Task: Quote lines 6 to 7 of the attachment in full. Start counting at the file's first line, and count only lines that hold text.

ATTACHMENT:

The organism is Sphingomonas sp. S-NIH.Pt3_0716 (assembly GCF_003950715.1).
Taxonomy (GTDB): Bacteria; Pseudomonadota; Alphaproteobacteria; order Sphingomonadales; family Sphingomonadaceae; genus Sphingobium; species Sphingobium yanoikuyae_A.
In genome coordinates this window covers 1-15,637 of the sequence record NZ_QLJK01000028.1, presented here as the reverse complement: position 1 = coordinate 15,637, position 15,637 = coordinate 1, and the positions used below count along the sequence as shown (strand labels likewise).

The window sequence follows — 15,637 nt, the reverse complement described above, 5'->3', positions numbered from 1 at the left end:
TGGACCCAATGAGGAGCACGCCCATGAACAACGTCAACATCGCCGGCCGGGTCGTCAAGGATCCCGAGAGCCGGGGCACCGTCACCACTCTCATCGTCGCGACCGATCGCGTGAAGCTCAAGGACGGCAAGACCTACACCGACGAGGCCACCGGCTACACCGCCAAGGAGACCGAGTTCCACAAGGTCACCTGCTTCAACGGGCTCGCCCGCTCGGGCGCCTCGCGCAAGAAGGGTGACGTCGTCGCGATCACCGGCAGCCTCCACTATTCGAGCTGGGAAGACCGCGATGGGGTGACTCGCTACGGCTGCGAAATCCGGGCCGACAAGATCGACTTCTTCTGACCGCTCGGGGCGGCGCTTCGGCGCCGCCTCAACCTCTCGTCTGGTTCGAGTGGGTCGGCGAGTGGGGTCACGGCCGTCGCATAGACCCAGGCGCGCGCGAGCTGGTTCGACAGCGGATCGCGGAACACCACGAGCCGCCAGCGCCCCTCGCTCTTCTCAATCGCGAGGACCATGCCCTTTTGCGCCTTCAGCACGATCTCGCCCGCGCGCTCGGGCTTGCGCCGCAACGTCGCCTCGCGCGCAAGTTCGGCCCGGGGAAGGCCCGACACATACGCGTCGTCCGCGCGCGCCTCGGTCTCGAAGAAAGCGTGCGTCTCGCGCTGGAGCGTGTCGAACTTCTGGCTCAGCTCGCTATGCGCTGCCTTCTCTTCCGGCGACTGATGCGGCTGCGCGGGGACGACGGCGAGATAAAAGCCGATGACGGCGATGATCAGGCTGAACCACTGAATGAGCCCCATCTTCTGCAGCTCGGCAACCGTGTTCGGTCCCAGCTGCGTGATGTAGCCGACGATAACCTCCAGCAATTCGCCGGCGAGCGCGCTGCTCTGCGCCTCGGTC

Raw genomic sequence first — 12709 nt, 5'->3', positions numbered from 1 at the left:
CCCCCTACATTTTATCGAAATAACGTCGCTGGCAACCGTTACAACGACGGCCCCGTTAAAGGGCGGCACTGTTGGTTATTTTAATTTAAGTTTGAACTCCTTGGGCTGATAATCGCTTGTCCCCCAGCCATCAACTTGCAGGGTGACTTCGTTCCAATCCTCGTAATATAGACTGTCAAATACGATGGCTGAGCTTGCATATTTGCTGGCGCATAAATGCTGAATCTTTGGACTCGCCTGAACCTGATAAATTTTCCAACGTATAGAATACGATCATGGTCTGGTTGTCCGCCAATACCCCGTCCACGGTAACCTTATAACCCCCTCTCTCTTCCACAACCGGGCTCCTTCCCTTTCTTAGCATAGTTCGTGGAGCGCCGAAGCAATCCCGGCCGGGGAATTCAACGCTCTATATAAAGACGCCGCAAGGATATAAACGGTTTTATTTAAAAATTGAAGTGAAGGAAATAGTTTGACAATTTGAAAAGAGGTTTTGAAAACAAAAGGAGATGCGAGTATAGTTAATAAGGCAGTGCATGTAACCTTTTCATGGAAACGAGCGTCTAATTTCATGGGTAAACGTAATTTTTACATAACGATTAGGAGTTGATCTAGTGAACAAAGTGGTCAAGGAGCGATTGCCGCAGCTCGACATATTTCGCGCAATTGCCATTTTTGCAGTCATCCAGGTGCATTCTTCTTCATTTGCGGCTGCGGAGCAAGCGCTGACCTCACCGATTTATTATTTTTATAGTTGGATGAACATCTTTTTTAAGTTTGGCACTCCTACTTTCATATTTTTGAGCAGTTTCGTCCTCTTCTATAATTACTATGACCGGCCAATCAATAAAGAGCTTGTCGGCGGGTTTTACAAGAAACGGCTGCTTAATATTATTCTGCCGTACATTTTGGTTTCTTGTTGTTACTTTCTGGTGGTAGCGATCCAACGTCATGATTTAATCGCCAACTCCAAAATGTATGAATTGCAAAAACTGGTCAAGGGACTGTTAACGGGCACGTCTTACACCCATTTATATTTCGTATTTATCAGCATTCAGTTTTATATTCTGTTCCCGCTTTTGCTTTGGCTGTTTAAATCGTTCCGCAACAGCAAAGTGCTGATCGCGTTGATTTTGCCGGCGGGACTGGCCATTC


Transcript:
Raw genomic sequence first — 12709 nt, 5'->3', positions numbered from 1 at the left:
CCCCCTACATTTTATCGAAATAACGTCGCTGGCAACCGTTACAACGACGGCCCCGTTAAAGGGCGGCACTGTTGGTTATTTTAATTTAAGTTTGAACTCCTTGGGCTGATAATCGCTTGTCCCCCAGCCATCAACTTGCAGGGTGACTTCGTTCCAATCCTCGTAATATAGACTGTCAAATACGATGGCTGAGCTTGCATATTTGCTGGCGCATAAATGCTGAATCTTTGGACTCGCCTGAACCTGATAAATTTTCCAACGTATAGAATACGATCATGGTCTGGTTGTCCGCCAATACCCCGTCCACGGTAACCTTATAACCCCCTCTCTCTTCCACAACCGGGCTCCTTCCCTTTCTTAGCATAGTTCGTGGAGCGCCGAAGCAATCCCGGCCGGGGAATTCAACGCTCTATATAAAGACGCCGCAAGGATATAAACGGTTTTATTTAAAAATTGAAGTGAAGGAAATAGTTTGACAATTTGAAAAGAGGTTTTGAAAACAAAAGGAGATGCGAGTATAGTTAATAAGGCAGTGCATGTAACCTTTTCATGGAAACGAGCGTCTAATTTCATGGGTAAACGTAATTTTTACATAACGATTAGGAGTTGATCTAGTGAACAAAGTGGTCAAGGAGCGATTGCCGCAGCTCGACATATTTCGCGCAATTGCCATTTTTGCAGTCATCCAGGTGCATTCTTCTTCATTTGCGGCTGCGGAGCAAGCGCTGACCTCACCGATTTATTATTTTTATAGTTGGATGAACATCTTTTTTAAGTTTGGCACTCCTACTTTCATATTTTTGAGCAGTTTCGTCCTCTTCTATAATTACTATGACCGGCCAATCAATAAAGAGCTTGTCGGCGGGTTTTACAAGAAACGGCTGCTTAATATTATTCTGCCGTACATTTTGGTTTCTTGTTGTTACTTTCTGGTGGTAGCGATCCAACGTCATGATTTAATCGCCAACTCCAAAATGTATGAATTGCAAAAACTGGTCAAGGGACTGTTAACGGGCACGTCTTACACCCATTTATATTTCGTATTTATCAGCATTCAGTTTTATATTCTGTTCCCGCTTTTGCTTTGGCTGTTTAAATCGTTCCGCAACAGCAAAGTGCTGATCGCGTTGATTTTGCCGGCGGGACTGGCCATTC